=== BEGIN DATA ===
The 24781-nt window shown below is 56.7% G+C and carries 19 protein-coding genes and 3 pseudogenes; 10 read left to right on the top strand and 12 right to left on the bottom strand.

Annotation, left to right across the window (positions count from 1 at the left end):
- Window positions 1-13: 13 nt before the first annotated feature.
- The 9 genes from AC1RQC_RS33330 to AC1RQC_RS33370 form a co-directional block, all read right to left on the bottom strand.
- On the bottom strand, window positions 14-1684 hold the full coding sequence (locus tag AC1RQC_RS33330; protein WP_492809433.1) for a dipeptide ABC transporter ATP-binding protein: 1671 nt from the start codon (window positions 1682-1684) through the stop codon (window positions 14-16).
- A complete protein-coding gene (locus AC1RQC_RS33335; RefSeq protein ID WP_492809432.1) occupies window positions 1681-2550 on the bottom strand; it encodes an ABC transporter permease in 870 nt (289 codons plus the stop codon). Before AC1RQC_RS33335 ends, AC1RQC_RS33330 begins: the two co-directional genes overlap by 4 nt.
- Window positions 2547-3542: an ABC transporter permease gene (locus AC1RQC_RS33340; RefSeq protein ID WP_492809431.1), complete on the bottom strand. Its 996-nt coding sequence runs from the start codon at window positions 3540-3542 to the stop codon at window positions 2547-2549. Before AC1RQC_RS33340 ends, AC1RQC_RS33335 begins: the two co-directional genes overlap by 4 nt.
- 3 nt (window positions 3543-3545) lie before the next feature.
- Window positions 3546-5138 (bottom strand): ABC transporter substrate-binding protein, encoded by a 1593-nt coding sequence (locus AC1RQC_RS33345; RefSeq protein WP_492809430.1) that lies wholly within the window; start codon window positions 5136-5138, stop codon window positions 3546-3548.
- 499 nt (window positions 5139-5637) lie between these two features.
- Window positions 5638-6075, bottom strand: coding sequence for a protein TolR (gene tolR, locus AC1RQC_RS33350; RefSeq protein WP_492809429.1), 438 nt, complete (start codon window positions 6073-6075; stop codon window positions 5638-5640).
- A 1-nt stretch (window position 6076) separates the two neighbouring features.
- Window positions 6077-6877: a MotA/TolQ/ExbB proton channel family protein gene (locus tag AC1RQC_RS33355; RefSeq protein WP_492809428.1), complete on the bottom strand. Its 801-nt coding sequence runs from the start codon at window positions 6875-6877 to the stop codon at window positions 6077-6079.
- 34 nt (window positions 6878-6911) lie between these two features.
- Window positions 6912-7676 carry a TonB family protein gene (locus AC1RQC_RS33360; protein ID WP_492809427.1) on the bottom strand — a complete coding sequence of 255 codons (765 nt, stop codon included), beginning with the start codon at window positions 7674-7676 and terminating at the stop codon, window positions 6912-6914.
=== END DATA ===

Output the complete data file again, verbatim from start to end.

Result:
The 24781-nt window shown below is 56.7% G+C and carries 19 protein-coding genes and 3 pseudogenes; 10 read left to right on the top strand and 12 right to left on the bottom strand.

Annotation, left to right across the window (positions count from 1 at the left end):
- Window positions 1-13: 13 nt before the first annotated feature.
- The 9 genes from AC1RQC_RS33330 to AC1RQC_RS33370 form a co-directional block, all read right to left on the bottom strand.
- On the bottom strand, window positions 14-1684 hold the full coding sequence (locus tag AC1RQC_RS33330; protein WP_492809433.1) for a dipeptide ABC transporter ATP-binding protein: 1671 nt from the start codon (window positions 1682-1684) through the stop codon (window positions 14-16).
- A complete protein-coding gene (locus AC1RQC_RS33335; RefSeq protein ID WP_492809432.1) occupies window positions 1681-2550 on the bottom strand; it encodes an ABC transporter permease in 870 nt (289 codons plus the stop codon). Before AC1RQC_RS33335 ends, AC1RQC_RS33330 begins: the two co-directional genes overlap by 4 nt.
- Window positions 2547-3542: an ABC transporter permease gene (locus AC1RQC_RS33340; RefSeq protein ID WP_492809431.1), complete on the bottom strand. Its 996-nt coding sequence runs from the start codon at window positions 3540-3542 to the stop codon at window positions 2547-2549. Before AC1RQC_RS33340 ends, AC1RQC_RS33335 begins: the two co-directional genes overlap by 4 nt.
- 3 nt (window positions 3543-3545) lie before the next feature.
- Window positions 3546-5138 (bottom strand): ABC transporter substrate-binding protein, encoded by a 1593-nt coding sequence (locus AC1RQC_RS33345; RefSeq protein WP_492809430.1) that lies wholly within the window; start codon window positions 5136-5138, stop codon window positions 3546-3548.
- 499 nt (window positions 5139-5637) lie between these two features.
- Window positions 5638-6075, bottom strand: coding sequence for a protein TolR (gene tolR, locus AC1RQC_RS33350; RefSeq protein WP_492809429.1), 438 nt, complete (start codon window positions 6073-6075; stop codon window positions 5638-5640).
- A 1-nt stretch (window position 6076) separates the two neighbouring features.
- Window positions 6077-6877: a MotA/TolQ/ExbB proton channel family protein gene (locus tag AC1RQC_RS33355; RefSeq protein WP_492809428.1), complete on the bottom strand. Its 801-nt coding sequence runs from the start codon at window positions 6875-6877 to the stop codon at window positions 6077-6079.
- 34 nt (window positions 6878-6911) lie between these two features.
- Window positions 6912-7676 carry a TonB family protein gene (locus AC1RQC_RS33360; protein ID WP_492809427.1) on the bottom strand — a complete coding sequence of 255 codons (765 nt, stop codon included), beginning with the start codon at window positions 7674-7676 and terminating at the stop codon, window positions 6912-6914.